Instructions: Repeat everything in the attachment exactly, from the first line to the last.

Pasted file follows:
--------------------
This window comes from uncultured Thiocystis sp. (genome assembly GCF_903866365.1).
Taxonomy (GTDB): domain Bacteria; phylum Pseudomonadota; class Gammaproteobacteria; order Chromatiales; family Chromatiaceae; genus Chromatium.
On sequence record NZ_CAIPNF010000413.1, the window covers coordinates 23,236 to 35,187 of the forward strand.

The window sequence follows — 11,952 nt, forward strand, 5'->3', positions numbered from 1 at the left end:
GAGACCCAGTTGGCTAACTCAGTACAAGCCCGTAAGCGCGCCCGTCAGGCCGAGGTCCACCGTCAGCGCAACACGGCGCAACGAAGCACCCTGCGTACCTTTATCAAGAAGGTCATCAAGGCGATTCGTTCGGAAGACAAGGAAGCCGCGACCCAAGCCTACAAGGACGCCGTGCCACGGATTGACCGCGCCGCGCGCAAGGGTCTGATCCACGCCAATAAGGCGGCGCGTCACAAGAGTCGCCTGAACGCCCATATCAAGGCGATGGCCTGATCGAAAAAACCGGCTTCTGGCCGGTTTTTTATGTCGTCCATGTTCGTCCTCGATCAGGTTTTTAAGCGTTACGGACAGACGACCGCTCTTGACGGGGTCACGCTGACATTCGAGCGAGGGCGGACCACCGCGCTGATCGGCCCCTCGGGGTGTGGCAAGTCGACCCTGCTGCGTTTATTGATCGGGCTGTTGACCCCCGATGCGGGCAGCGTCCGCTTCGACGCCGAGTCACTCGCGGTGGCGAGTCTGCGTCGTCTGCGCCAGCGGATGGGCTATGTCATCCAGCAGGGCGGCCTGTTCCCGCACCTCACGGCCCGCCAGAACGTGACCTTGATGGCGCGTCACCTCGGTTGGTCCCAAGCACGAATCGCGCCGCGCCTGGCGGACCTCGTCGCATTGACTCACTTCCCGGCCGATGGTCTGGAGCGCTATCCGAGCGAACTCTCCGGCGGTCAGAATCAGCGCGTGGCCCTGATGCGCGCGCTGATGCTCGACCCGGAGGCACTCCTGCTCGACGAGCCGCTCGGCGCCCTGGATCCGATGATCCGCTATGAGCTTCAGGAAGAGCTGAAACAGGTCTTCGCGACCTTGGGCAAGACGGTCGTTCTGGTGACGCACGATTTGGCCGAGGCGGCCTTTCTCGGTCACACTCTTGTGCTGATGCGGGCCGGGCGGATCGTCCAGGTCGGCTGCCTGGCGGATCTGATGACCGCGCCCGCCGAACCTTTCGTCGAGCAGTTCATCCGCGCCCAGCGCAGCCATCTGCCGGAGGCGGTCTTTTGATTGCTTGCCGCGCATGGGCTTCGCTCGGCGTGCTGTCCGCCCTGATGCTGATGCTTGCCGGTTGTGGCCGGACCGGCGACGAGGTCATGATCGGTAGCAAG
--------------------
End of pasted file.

This window comes from uncultured Thiocystis sp. (genome assembly GCF_903866365.1).
Taxonomy (GTDB): domain Bacteria; phylum Pseudomonadota; class Gammaproteobacteria; order Chromatiales; family Chromatiaceae; genus Chromatium.
On sequence record NZ_CAIPNF010000413.1, the window covers coordinates 23,236 to 35,187 of the forward strand.

The window sequence follows — 11,952 nt, forward strand, 5'->3', positions numbered from 1 at the left end:
GAGACCCAGTTGGCTAACTCAGTACAAGCCCGTAAGCGCGCCCGTCAGGCCGAGGTCCACCGTCAGCGCAACACGGCGCAACGAAGCACCCTGCGTACCTTTATCAAGAAGGTCATCAAGGCGATTCGTTCGGAAGACAAGGAAGCCGCGACCCAAGCCTACAAGGACGCCGTGCCACGGATTGACCGCGCCGCGCGCAAGGGTCTGATCCACGCCAATAAGGCGGCGCGTCACAAGAGTCGCCTGAACGCCCATATCAAGGCGATGGCCTGATCGAAAAAACCGGCTTCTGGCCGGTTTTTTATGTCGTCCATGTTCGTCCTCGATCAGGTTTTTAAGCGTTACGGACAGACGACCGCTCTTGACGGGGTCACGCTGACATTCGAGCGAGGGCGGACCACCGCGCTGATCGGCCCCTCGGGGTGTGGCAAGTCGACCCTGCTGCGTTTATTGATCGGGCTGTTGACCCCCGATGCGGGCAGCGTCCGCTTCGACGCCGAGTCACTCGCGGTGGCGAGTCTGCGTCGTCTGCGCCAGCGGATGGGCTATGTCATCCAGCAGGGCGGCCTGTTCCCGCACCTCACGGCCCGCCAGAACGTGACCTTGATGGCGCGTCACCTCGGTTGGTCCCAAGCACGAATCGCGCCGCGCCTGGCGGACCTCGTCGCATTGACTCACTTCCCGGCCGATGGTCTGGAGCGCTATCCGAGCGAACTCTCCGGCGGTCAGAATCAGCGCGTGGCCCTGATGCGCGCGCTGATGCTCGACCCGGAGGCACTCCTGCTCGACGAGCCGCTCGGCGCCCTGGATCCGATGATCCGCTATGAGCTTCAGGAAGAGCTGAAACAGGTCTTCGCGACCTTGGGCAAGACGGTCGTTCTGGTGACGCACGATTTGGCCGAGGCGGCCTTTCTCGGTCACACTCTTGTGCTGATGCGGGCCGGGCGGATCGTCCAGGTCGGCTGCCTGGCGGATCTGATGACCGCGCCCGCCGAACCTTTCGTCGAGCAGTTCATCCGCGCCCAGCGCAGCCATCTGCCGGAGGCGGTCTTTTGATTGCTTGCCGCGCATGGGCTTCGCTCGGCGTGCTGTCCGCCCTGATGCTGATGCTTGCCGGTTGTGGCCGGACCGGCGACGAGGTCATGATCGGTAGCAAG